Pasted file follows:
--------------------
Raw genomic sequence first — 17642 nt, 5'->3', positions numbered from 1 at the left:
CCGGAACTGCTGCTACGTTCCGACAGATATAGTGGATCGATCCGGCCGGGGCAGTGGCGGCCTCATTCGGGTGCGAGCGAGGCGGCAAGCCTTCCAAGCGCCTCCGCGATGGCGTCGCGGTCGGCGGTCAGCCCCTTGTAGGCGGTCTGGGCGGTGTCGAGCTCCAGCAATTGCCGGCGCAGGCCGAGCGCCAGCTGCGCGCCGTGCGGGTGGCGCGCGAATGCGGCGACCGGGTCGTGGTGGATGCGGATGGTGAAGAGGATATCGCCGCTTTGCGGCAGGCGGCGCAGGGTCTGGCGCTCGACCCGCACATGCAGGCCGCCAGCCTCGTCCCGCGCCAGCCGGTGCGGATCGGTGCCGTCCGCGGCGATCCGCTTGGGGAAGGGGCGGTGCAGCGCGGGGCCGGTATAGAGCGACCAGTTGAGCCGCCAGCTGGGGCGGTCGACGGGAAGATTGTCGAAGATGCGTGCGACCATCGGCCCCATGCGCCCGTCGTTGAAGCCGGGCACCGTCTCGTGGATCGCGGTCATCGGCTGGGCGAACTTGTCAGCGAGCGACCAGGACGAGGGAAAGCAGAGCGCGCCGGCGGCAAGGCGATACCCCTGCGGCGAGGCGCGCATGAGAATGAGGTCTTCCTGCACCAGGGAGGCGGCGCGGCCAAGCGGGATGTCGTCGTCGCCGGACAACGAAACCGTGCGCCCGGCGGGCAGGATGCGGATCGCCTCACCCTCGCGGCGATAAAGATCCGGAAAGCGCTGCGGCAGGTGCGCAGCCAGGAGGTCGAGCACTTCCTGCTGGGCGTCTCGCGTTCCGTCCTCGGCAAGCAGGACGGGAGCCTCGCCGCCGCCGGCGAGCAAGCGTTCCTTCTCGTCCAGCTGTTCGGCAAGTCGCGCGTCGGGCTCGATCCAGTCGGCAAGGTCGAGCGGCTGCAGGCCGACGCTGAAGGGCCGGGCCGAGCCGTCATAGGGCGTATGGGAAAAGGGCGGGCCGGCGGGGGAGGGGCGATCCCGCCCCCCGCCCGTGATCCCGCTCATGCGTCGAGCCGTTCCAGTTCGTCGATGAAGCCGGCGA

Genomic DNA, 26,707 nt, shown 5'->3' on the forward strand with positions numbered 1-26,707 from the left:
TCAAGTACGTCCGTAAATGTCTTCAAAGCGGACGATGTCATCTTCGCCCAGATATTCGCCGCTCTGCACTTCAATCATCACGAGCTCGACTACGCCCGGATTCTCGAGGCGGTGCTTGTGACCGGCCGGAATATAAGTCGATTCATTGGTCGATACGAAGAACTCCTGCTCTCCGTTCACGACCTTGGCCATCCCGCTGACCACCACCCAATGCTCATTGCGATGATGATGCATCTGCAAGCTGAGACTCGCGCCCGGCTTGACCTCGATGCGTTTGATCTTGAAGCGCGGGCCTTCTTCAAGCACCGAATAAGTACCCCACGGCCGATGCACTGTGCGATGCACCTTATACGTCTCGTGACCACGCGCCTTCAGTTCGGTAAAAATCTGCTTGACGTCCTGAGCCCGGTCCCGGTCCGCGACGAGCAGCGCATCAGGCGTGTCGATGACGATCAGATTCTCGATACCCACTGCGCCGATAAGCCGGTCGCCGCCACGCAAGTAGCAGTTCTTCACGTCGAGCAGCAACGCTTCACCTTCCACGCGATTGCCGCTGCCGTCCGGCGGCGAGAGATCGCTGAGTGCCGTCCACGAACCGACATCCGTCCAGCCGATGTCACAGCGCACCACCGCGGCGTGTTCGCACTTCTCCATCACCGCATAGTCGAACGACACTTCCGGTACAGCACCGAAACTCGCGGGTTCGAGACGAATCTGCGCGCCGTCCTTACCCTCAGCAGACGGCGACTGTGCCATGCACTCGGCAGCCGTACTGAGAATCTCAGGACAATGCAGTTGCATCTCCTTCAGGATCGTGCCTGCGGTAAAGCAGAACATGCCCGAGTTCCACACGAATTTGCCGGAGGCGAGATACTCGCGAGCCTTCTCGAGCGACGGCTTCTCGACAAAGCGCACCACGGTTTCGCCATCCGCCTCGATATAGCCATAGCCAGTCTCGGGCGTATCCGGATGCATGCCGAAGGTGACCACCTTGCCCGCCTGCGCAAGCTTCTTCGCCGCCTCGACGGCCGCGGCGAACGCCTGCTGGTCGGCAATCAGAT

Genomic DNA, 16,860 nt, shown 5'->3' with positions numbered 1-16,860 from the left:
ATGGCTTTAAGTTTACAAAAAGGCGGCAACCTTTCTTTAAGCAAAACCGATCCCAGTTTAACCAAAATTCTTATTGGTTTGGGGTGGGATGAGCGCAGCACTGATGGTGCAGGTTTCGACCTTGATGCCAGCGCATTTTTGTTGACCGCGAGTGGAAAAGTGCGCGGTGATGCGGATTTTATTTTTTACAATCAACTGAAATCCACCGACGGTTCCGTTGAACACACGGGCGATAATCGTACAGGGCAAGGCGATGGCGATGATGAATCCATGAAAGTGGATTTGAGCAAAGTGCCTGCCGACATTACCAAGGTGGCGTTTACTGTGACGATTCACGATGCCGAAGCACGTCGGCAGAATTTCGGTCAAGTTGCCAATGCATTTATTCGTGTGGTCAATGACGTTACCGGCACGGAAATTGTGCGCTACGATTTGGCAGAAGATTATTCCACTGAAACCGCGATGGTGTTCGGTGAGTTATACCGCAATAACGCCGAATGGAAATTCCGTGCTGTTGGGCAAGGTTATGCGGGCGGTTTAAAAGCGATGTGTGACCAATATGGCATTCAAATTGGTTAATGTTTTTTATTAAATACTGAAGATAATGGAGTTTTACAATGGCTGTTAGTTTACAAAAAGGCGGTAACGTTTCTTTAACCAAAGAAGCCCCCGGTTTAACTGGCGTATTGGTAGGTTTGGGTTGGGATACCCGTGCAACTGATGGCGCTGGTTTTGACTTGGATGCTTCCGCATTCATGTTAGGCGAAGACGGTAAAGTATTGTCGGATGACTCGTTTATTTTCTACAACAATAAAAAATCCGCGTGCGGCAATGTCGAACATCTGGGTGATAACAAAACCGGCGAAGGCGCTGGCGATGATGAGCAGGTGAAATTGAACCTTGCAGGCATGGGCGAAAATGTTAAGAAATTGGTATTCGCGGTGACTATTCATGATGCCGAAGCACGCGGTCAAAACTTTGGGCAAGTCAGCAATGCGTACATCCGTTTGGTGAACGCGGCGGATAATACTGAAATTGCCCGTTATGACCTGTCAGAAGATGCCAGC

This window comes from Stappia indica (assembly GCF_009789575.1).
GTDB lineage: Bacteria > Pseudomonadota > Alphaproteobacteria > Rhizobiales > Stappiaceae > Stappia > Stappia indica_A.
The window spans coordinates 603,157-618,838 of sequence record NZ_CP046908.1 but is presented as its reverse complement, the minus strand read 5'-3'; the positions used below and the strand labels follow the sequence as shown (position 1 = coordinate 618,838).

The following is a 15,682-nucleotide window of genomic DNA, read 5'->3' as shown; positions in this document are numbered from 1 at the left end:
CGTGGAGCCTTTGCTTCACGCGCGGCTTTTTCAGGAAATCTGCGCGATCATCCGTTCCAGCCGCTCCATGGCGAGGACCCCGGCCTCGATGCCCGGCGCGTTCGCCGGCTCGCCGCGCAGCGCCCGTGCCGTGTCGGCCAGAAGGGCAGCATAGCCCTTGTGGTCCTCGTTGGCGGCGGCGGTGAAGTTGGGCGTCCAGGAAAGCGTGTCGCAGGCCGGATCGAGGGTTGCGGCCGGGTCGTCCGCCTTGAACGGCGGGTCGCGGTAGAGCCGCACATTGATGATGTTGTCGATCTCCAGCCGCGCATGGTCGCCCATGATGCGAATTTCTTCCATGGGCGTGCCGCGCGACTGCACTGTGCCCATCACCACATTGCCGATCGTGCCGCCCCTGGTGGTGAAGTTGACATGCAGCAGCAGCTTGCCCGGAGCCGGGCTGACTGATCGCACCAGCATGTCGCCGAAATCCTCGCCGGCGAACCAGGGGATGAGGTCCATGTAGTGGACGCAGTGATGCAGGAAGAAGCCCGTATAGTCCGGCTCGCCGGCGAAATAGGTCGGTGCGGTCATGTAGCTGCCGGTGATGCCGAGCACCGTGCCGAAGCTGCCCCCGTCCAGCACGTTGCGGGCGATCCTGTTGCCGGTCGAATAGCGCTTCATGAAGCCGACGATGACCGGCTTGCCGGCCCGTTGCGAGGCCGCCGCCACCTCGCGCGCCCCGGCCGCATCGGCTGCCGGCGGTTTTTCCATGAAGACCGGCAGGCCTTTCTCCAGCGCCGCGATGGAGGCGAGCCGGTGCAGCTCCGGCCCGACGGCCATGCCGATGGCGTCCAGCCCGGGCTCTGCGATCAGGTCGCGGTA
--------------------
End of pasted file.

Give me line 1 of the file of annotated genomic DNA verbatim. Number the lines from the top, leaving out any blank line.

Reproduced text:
Raw genomic sequence first — 17642 nt, 5'->3', positions numbered from 1 at the left: